The Danger of Giving In
- An Architect of Promise: George Gilbert Scott Jr (1839-97) and the Late Gothic Revival by Gavin Stamp
Shaun Tyas, 427 pp, £49.50, July 2002, ISBN 1 900289 51 2
First, sort out your Scotts. George Gilbert Scott (1811-78), hereafter Sir Gilbert, designed the Albert Memorial, the Foreign Office and the tumultuous cliff of a hotel that shields St Pancras Station. A spiteful ditty, summing up the Victorian business of church restoration, also accounted him first among ‘the earnest band that spoiled half the churches in the land’. Giles Gilbert Scott (1880-1960), hereafter Sir Giles, was Sir Gilbert’s grandson. He designed Liverpool’s Anglican cathedral and the subtle profile of the erstwhile Bankside Power Station – now disfigured as Tate Modern, lest anyone doubt that it purveys art in place of electricity. After Lutyens, Sir Giles was perhaps England’s best architect during the first half of the last century.
These are the two celebrities from a prolific architectural dynasty, all church-builders and all linked to the long unfolding of that deeply English phenomenon, the Gothic Revival. Neither of the knighted Scotts has received the dues of a full study, though a good deal has been written about the omnipresent Sir Gilbert. This has much to do with the status of the Gothic Revival: a Betjemanic joke until the 1970s, then taken up briefly, and now out of fashion again. Churches, not railway stations, were Victorian architecture’s most sophisticated legacy. But to our most secularised of Western nations, the 19th century’s church-building craze now looks misdirected and alien. Its conservation moment has passed. Desperate to boost congregations, today’s parsons slam coffee bars and lavatories into fine churches or yank pews out of them with abandon. Churches, they say, are not museums. Instead, museums have turned into churches.
There is still curiosity about revived Gothic’s early romanticism and beefy middle years. Pugin got a show at the V&A in 1994, ‘paganised’ (so he would have said) to make it palatable; Ruskin studies are an industry; the Albert Memorial has been restored. But the later phases of the revival after 1870 feel like a backwater. Liverpool’s Anglican Cathedral, which occupied Sir Giles throughout his career, marks the true climax of the English Gothic Revival. Yet who really regards it now? It is as though by 1904 when it began, and a fortiori by 1978 when it was completed, architects ought to have grown out of Gothic.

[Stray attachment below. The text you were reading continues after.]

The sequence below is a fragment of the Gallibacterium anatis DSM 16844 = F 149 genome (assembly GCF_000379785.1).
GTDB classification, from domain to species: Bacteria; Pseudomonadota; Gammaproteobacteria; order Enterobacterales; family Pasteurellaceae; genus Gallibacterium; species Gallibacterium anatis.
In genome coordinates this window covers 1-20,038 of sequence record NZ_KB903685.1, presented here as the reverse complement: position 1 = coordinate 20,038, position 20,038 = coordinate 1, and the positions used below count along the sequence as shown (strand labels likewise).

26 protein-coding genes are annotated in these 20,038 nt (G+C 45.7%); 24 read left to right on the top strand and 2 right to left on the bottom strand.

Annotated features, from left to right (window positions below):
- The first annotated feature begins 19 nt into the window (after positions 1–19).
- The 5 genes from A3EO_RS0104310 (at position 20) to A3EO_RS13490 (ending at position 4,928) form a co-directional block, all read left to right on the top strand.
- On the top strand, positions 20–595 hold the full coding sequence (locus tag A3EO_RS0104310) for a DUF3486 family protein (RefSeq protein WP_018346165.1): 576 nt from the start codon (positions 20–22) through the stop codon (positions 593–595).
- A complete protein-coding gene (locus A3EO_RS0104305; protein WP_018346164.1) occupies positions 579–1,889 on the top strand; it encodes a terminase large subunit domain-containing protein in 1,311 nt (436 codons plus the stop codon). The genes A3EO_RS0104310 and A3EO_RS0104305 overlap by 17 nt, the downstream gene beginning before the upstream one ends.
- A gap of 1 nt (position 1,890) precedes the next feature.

The present book might do something to redress the balance. It concerns neither Sir Gilbert nor Sir Giles but the lesser achiever who came between them: George Gilbert Scott junior (1839-97), hereafter just Scott. A lesser achiever, but not a lesser talent. ‘Grandfather was the successful practical man . . . but Father was the artist,’ Sir Giles used to say.
Scott’s personal output spanned little more than a decade, and his two finest churches have been destroyed. He crossed scholarly intellectualism (even writing a treatise on Kant) with an architecture intent on spirituality. Unlike many in his circle, Scott was not a pervert in the Victorian sense of the word. Instead, he contrived to smash his own reputation by adultery and by ‘perverting’ to Catholicism, against his own interest as an architect of Anglican churches. In the most hapless of perversions, in 1883 he went spectacularly, notoriously mad.
At the root of Gavin Stamp’s study lies a question which makes it more than just an architectural monograph. How far was Scott’s madness brought on by a cultural crisis which beset the Gothic Revival round about 1880 and troubled all its abler partisans, and how far by temperamental instability? One might as well start with the personal history, which Stamp offers as book-ends to the architecture.
Scott was Sir Gilbert’s oldest and cleverest son. His parents were cousins; we hear nothing about his mother, Caroline Oldrid, save that she was reputed clever. As for Sir Gilbert, he is often dismissed as the businessman of the Gothic Revival: charming, organised, assertive, quick on the uptake, a sharp architect but not in the top league, too dogmatic a restorer. On closer enquiry he improves. Shrewd judgment and even humility coexisted alongside a habit of self-justification and a mania for work. ‘No time today!’ Sir Gilbert would cry as he swept out of his office to the next appointment, brushing assistants aside. There cannot have been much intimacy for the boy. Though he grew up in awe of his father, he came to nurture disagreements and perhaps resentments, too.